I guess my main concern at this point is the cross contamination... the bars I usually end up with are college student magnets. Some of them are a touch seedy, even. On a given weekend evening, they're packed, and it's a drag just to get your order heard at the bar. I wonder if I could just write down a note with what I want, also asking to quickly rinse hands and the glass they use?

Woodchuck is a good suggestion... We usually keep that stuff around at the house anyway. Not sure how many of the bars keep it around, but keep in mind, most of these places have 90% student customer bases. They don't stock "novelty" anything. Just your basic cheapy beers on tap, a couple of nicer beers, and a whole lot of hard alcohol. The point of these places is for the client to come in, spend exorbitant amounts of money on a mediocre drink, come back for a few more, and leave completely shwasted.

Granted, there are a few nicer bars that are much, much nicer and probably do have these things. But these aren't the bars I'm worried about, lol!

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I'm actually not a new celiac... and I know I don't react to distilled gluten grains. I usually stick to vodka, rum, gin, tequila, or sake. Whiskey's the one thing that still really freaks me out to try, but I didn't like it before I was diagnosed so there's no point in me trying it anyway. It's malted or something, right? Seems sketchy.

I guess my main concern at this point is the cross contamination... the bars I usually end up with are college student magnets. Some of them are a touch seedy, even. On a given weekend evening, they're packed, and it's a drag just to get your order heard at the bar. I wonder if I could just write down a note with what I want, also asking to quickly rinse hands and the glass they use?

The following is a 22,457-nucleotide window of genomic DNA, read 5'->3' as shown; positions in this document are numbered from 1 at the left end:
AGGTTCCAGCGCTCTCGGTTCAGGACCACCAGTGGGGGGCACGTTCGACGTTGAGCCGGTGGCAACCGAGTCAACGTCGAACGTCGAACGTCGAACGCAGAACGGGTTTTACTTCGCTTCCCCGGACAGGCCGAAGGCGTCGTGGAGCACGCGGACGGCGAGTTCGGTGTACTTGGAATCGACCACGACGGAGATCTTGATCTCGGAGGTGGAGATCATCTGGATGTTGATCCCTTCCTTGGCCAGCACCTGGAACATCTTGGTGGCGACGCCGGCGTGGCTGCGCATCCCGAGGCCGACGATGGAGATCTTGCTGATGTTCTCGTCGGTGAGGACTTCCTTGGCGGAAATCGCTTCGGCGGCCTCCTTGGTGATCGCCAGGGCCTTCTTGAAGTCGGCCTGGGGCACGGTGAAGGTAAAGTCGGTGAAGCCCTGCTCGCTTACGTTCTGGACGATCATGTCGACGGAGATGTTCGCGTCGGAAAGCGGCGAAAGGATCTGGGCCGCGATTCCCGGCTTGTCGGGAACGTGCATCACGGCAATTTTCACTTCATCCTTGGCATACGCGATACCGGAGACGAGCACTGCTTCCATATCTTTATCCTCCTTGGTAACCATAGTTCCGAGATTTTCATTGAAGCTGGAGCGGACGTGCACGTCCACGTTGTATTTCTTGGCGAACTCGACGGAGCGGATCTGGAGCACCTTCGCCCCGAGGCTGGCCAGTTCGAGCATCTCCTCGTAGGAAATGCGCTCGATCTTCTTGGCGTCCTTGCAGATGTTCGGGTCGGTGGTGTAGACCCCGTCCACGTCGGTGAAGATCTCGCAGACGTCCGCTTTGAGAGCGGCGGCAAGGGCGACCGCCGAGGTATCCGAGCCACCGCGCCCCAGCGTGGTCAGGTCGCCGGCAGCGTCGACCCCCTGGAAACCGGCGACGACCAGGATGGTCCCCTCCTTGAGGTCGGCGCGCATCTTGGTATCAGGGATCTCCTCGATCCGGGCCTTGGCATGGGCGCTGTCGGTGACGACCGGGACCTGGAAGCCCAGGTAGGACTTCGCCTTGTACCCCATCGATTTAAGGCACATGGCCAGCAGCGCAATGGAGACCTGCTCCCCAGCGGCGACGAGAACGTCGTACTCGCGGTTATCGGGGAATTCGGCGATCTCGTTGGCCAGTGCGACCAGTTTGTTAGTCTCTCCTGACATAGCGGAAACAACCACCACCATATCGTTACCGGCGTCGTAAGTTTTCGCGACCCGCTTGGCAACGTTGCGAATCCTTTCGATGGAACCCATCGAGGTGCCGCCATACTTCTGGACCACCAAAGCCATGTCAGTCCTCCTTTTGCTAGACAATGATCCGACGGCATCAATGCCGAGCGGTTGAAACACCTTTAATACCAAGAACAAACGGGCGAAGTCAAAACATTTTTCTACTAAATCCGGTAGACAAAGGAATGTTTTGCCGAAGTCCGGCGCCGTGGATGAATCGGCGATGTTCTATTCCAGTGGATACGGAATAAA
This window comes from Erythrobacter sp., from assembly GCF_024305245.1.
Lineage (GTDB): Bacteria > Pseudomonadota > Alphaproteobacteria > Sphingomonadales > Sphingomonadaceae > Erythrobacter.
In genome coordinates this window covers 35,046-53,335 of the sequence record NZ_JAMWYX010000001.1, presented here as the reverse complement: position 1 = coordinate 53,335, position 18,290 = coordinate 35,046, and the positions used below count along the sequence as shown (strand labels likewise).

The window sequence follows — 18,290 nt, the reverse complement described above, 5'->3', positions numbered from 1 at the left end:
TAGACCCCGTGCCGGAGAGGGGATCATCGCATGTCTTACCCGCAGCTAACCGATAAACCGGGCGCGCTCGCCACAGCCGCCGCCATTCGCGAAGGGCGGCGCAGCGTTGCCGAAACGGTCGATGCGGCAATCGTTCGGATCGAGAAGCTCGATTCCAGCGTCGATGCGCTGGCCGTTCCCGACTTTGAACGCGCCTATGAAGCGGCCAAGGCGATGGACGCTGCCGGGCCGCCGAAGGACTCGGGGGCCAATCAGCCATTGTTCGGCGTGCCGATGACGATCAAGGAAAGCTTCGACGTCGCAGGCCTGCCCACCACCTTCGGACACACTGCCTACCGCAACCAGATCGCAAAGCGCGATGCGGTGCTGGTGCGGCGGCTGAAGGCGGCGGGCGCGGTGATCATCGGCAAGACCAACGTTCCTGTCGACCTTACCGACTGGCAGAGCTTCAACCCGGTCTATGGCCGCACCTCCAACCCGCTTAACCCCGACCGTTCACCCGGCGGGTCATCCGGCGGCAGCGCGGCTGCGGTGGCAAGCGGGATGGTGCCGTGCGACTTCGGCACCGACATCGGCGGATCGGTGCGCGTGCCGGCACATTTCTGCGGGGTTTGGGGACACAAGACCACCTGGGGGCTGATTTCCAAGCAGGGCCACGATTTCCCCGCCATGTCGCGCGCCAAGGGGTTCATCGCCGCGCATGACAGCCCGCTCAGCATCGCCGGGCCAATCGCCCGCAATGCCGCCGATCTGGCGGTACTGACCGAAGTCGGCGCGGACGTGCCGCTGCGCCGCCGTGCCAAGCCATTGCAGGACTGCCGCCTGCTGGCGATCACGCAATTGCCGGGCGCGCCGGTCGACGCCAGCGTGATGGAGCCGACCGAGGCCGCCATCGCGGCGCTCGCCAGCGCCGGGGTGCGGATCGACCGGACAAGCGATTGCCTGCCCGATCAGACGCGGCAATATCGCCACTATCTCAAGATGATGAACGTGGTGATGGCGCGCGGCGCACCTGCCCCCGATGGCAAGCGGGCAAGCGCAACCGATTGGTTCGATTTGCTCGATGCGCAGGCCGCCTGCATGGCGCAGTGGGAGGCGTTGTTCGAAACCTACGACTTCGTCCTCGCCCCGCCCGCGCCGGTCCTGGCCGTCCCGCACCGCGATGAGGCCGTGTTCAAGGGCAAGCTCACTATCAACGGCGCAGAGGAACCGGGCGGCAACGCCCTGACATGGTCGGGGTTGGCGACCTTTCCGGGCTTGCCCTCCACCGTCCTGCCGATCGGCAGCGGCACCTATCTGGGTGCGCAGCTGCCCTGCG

Woodchuck is a good suggestion... We usually keep that stuff around at the house anyway. Not sure how many of the bars keep it around, but keep in mind, most of these places have 90% student customer bases. They don't stock "novelty" anything. Just your basic cheapy beers on tap, a couple of nicer beers, and a whole lot of hard alcohol. The point of these places is for the client to come in, spend exorbitant amounts of money on a mediocre drink, come back for a few more, and leave completely shwasted.

Granted, there are a few nicer bars that are much, much nicer and probably do have these things. But these aren't the bars I'm worried about, lol!

I wouldn't worry about having the bartender wash their hands but one thing you could do is ask for a plastic cup if they have one. Or just ask for the quick rinse on the glass the wells with the water are right under where most of the bartenders stand. If they have sodas in a can one of the safest things you could do is ask for the alcohol and the ice in the glass but let them give you the soda mixer in the can. That also lets you see how much booze they are giving you. Some bartenders think they are being nice by pouring doubles but if you plan on hopping the evening away they can catch up. You may want to request the Woodchuck in a couple places you go to on a regular basis. We never had a problem with ordering special stuff for customers but the person to ask will be the owner when it's a little slow.